Quoting from the Living Values Educator Training Guide by Diane Tillman and Pilar Colomina:
“Around the globe, the media blames educators for declining test scores and problems with today’s youth. This negative view is such a contrast to the real picture. I see dedicated, hard-working educators, caring for students, striving to motivate and teach. I see teachers as those who continually respond to the needs of youth and the needs of society.
Yet there has been a tremendous difference in the last twenty to thirty years in terms of overall student attitudes and behaviors. The difference is not in the determination, professionalism or caring of teacers. The difference is in the preparation of children who enter the school system and in the state of our society.
In recent years, two trends have especially increased the challenges of raising and educating children: growing materialism and violence in the entertainment media. These have greatly impacted families, diverting time and focus away from traditional pastimes and the the transmission of cultural and spiritual values.
Many children spend far more time in front of the television (or ipad) than in front of their parents. Many adults spend less and less time enjoying and interacting with their children and families as they try to gain security and happinessthrough materialistic pursuits–or simply try to cope with a more complex world.
Violence in entertainment has a profound influence on youth. Violent films, television programs, and video games not only glamorize violence, they sanction inhumanity, and normalize disrespect. As disrespectful words, gestures, and expressions become commonplace, feelings of hurt, loneliness, alienation, and anger in turn become more prevalent in children, young adults, and even adults. As relationships deteroirate and divorce rates increase, many children have few adults in their lives to nurture them.
In addition, watching more than four hours of television a day diminishes the development of chilren’s pychomotor, language, and social skills. the entry skills that the majority of today’s children bring to school are far below what they used to be.
Traditionally, values were transmitted by parents and communities. The call for values in education is asking educators to be the heroes, to fill society’s void. It implores educators to be leaders in recognizing that technology and materialism are not enough.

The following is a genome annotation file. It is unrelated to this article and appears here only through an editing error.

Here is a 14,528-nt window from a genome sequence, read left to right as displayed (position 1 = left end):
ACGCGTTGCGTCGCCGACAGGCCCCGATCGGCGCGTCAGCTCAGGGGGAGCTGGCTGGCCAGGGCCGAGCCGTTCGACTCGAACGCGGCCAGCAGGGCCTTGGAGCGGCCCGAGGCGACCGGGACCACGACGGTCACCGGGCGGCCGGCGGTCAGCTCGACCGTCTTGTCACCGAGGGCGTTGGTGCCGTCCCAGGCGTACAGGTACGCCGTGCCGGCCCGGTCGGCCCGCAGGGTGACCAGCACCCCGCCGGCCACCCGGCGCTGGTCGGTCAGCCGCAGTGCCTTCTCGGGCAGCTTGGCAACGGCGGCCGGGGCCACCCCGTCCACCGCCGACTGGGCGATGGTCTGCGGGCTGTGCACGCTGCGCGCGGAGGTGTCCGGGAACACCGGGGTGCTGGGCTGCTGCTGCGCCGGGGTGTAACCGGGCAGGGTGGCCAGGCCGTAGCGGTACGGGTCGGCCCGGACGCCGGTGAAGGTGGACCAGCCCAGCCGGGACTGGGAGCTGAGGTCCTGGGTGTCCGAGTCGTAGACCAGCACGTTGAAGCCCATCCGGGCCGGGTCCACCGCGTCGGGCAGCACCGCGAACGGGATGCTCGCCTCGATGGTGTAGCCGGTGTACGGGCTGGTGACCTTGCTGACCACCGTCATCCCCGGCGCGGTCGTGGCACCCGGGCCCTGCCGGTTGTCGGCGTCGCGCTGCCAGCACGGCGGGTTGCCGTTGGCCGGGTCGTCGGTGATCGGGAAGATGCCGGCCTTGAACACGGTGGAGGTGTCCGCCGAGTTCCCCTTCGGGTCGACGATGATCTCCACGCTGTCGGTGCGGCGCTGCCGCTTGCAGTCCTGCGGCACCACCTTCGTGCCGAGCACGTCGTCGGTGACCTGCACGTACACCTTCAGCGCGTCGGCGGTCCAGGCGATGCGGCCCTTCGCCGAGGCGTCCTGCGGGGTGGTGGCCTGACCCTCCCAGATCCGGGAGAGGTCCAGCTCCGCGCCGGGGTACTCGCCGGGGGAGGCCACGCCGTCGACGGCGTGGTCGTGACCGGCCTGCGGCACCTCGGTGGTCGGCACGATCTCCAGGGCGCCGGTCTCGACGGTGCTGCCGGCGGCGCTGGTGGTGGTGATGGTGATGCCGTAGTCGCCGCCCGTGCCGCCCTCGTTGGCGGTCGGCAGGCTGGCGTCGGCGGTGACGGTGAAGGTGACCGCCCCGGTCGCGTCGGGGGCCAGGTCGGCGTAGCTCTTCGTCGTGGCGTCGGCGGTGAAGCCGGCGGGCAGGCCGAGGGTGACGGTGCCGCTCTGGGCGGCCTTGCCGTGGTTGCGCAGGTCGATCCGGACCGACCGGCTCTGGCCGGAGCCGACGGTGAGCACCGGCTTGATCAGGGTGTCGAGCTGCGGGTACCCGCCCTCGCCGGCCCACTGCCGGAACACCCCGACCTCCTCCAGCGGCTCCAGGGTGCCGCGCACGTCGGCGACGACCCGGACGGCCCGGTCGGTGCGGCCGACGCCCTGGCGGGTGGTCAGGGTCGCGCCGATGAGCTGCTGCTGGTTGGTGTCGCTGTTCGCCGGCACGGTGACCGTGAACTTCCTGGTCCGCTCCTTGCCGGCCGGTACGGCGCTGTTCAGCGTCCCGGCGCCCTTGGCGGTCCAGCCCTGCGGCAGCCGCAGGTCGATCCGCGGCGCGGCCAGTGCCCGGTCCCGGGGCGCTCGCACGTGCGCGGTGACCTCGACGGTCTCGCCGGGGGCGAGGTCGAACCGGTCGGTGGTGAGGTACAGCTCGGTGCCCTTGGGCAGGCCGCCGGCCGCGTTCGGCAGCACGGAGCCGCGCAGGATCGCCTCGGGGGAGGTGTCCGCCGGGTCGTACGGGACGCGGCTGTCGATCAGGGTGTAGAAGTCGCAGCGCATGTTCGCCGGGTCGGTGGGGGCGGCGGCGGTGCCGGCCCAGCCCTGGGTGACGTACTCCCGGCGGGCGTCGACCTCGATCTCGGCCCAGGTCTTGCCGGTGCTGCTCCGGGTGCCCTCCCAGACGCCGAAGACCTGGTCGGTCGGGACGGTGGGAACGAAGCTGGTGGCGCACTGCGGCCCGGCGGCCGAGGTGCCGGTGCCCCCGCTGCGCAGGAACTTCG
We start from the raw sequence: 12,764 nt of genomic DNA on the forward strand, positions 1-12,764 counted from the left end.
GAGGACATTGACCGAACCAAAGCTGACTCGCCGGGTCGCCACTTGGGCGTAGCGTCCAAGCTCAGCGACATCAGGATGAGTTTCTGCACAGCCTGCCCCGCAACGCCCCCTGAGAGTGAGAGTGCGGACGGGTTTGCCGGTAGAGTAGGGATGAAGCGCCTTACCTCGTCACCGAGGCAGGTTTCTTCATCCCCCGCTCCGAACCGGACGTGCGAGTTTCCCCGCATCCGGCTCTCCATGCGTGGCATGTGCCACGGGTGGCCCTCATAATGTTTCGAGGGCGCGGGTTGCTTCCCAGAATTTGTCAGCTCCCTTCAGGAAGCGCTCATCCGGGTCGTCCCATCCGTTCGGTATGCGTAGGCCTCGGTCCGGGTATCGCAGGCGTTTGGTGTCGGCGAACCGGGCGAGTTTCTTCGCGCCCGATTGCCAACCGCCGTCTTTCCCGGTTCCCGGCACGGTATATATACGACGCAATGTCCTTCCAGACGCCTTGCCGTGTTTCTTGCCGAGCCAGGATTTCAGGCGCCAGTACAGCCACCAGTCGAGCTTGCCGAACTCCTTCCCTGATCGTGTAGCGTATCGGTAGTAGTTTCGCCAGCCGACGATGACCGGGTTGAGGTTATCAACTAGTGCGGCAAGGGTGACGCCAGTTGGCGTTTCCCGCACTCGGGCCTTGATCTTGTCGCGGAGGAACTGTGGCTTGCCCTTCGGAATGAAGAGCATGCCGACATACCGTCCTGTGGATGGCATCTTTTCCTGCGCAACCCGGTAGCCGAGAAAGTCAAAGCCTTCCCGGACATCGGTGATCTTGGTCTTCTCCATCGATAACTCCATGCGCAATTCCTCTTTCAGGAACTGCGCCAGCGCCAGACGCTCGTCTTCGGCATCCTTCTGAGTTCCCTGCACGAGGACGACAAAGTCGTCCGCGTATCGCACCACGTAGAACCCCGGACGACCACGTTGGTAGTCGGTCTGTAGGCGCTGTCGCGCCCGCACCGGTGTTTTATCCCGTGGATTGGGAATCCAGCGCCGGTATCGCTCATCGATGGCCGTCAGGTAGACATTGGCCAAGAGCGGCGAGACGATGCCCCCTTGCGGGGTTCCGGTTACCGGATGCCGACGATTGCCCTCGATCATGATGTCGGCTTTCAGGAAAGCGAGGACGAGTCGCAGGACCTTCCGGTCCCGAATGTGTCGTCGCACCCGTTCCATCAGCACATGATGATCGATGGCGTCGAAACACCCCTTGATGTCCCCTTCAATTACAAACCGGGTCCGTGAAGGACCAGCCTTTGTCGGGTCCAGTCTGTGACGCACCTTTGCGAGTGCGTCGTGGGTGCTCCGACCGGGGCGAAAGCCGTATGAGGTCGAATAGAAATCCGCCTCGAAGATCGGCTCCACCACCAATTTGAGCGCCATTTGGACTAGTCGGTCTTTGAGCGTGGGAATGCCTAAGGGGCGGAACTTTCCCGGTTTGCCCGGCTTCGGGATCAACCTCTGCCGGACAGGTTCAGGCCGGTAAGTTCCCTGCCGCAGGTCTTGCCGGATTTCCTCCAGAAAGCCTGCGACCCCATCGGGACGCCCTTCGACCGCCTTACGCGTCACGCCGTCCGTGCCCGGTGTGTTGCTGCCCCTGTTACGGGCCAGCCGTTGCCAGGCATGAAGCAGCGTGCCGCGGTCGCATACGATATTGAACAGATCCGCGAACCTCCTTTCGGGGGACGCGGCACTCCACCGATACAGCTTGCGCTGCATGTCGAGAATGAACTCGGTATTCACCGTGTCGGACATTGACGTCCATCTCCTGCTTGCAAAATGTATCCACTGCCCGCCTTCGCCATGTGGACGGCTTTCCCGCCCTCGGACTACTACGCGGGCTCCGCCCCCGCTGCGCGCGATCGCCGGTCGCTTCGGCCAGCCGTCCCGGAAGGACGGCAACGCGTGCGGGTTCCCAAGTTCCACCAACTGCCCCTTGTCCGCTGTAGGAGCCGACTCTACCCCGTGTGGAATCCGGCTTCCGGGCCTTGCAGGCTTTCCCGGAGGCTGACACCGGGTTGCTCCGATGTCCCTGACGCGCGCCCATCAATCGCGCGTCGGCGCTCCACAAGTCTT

As we move along in the twenty-first centruy, we must tap into the creative energy and universal values that each human being holds within. Not only must we renew efforts to educate children, parents, and ourselves, but also utilize our hopes and reeeams for children to provide the emotional impetus.
As educators we have the power to facilitate the development of universal values and to reconnect with the values of our culture and the universal values that unite us all.”
This is the context in which LIVING VALUES: AN EDUCATIONAL PROGRAM has arisen as a program embraced by the United Nations and supported by UNESCO. UNESCO strongly believes in education as a means of creating peace and international understanding.
As Living Values: An Educational Program expands (now in over 60 countries), it is even more clear that values are the key that allow us to comprehend, face, and overcome the challenges present in today’s world. This program has provided many educators with a new feeling of the relevance of education. Values-based activities give our children real preparation for life. The books and the training, as well as the continued support that has emerged around this important aspect of affective education arms teachers with a necessary component to their success in the classroom.
This training program helps each individual within the school to take part in creating a positive atmosphere of peace and respect which then creates a stable foundation to support the academic aims and goals.